The communicative power of privacy policies

The communicative power of privacy policies

by Aisling Dawson (Trilateral Research)

Privacy policies can be an effective communicative tool, building up consumer trust in an organisation by communicating that organisation’s privacy practices. However, many privacy policies are long and complex, obfuscated by legal jargon and vague clauses. How can we ensure that privacy policies retain their communicative power and harness it for good? By developing a framework for analysing organisations’ privacy policies through Deep Learning techniques, the TRUST aWARE project aims to enhance consumer trust when faced with confusing privacy policies, allowing consumers to better distinguish the trustworthy from the untrustworthy.

The proliferation of privacy policies online

With online organisations collecting an increasing amount of personal data from their users, organisations within the EU and those transacting with EU citizens are legally obliged to communicate what data they are collecting, how they are using it, and if they are sharing it with third parties [1].

Privacy policies are documents “regulating the relationship between the user and the website” [2] with regards to data use. Yet, from an ethical point of view, privacy policies should not only be considered a tick-box, legal requirement. Rather, privacy policies should have a normative, communicative power that extends beyond imparting an organisations’ privacy practices: they should communicate to what extent an organisation can be trusted to promote the consumer’s best interest.  In this way, privacy policies act as an assurance to the consumer which fosters trust.

Contemporary privacy policies and miscommunication

Yet, the length and complexity of most privacy policies mitigate their communicative power. Whilst 38% of people claim to sometimes read privacy policies, only 8% could understand the contents [3]. Moreover, where consumers do not understand privacy policies, they are also unlikely to perceive them as trustworthy. By damaging consumer’s perception of their privacy protection, confusing privacy policies can impact consumer interaction with a given organisation, leading to increased withholding of useful data, and negatively affecting trade.  Additionally, with the wide propagation of privacy policies online, as much as 36% of people admit that they do not read organisations’ privacy policies before agreeing to them. [4] There are two potential reasons for this. First, reading every privacy policy they are faced with is, in practice, impossible for consumers. Research found that if an individual skim read every privacy policy they are presented with, it would take them 19 days a year to read them all [3]. This is compounded by the fatigue felt by consumers towards privacy policies due to their daily confrontation with such documents. Second, the communicative strength of privacy policies’ mere existence can be exploited by organisations. Through their transparency and requirement for user consent, privacy policies reduce the consumer’s “perceptions of risk” whilst enhancing their “perceptions of control” [3]. Research finds that by simply providing a privacy policy on a website, consumers are more likely to feel that their privacy is protected even where they have not read nor understood the policy in question [5]. Whilst in both of these scenarios the consumer does not withhold their data and there is no loss in trade, consumers’ blind acceptance of policies remains problematic from an ethical standpoint.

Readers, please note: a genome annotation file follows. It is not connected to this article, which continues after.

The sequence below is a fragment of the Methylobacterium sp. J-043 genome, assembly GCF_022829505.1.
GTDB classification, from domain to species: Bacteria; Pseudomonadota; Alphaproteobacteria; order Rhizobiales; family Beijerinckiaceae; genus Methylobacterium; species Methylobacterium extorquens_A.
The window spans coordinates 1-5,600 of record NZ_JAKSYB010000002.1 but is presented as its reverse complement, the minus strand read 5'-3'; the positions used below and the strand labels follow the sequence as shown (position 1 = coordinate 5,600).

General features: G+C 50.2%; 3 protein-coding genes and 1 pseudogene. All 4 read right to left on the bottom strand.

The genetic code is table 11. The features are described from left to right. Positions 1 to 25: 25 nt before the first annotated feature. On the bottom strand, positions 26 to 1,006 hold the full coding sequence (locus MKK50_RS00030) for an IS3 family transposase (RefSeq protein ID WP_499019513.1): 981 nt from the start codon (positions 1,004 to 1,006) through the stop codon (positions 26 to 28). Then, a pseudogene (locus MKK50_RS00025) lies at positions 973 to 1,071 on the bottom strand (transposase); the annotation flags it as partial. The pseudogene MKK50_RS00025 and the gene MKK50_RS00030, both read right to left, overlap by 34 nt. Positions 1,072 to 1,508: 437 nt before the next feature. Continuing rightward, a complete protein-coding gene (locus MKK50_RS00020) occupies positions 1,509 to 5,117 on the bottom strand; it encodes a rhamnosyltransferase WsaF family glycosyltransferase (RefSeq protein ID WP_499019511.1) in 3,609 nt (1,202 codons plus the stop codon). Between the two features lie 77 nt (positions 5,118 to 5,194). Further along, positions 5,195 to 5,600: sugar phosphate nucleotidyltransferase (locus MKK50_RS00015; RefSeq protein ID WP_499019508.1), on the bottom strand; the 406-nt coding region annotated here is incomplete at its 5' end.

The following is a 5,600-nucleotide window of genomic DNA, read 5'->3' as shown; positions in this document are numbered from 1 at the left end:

First, where consumers do not read privacy policies but accept them without necessarily trusting the vendor, this distorts the fundamental values underpinning data collection. The GDPR (General Data Protection Regulation) data collection and privacy protection framework is premised on informed consent, notice, and trust between vendor and consumer [3]. Thus, where privacy policies are failing to communicate a company’s privacy practices and, on a deeper, normative level, are failing to communicate that the company can be trusted, this degrades the communicative function and value of such policies.